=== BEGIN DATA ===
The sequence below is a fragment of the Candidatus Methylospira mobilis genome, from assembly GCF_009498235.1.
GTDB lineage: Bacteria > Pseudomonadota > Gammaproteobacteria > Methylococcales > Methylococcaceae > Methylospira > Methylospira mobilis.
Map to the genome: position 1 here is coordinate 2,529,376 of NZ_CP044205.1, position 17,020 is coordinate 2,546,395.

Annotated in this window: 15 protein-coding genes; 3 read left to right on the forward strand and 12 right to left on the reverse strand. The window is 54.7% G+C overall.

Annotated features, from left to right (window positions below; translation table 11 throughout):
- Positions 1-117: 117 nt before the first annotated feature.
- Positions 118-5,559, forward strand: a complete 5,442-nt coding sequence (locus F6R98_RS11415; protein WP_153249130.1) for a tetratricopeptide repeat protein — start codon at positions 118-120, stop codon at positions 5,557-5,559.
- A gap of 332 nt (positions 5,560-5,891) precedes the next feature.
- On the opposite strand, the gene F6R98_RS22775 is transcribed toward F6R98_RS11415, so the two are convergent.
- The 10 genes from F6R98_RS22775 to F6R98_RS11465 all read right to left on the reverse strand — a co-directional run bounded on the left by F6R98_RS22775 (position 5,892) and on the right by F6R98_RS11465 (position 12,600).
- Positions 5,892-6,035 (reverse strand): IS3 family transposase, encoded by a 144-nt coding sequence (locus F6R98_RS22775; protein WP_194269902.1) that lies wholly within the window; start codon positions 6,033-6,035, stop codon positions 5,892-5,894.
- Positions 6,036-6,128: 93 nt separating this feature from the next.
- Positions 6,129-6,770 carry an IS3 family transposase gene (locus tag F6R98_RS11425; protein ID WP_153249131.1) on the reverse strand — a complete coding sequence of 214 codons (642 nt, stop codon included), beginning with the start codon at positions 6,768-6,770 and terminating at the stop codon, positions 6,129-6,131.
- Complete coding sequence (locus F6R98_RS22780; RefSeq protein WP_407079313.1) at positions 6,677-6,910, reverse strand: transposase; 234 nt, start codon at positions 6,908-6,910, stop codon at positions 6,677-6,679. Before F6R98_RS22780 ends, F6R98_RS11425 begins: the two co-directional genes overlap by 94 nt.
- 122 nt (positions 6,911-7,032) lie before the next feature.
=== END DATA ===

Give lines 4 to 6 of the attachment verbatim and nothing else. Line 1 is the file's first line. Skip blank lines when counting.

Annotated in this window: 15 protein-coding genes; 3 read left to right on the forward strand and 12 right to left on the reverse strand. The window is 54.7% G+C overall.

Annotated features, from left to right (window positions below; translation table 11 throughout):
- Positions 1-117: 117 nt before the first annotated feature.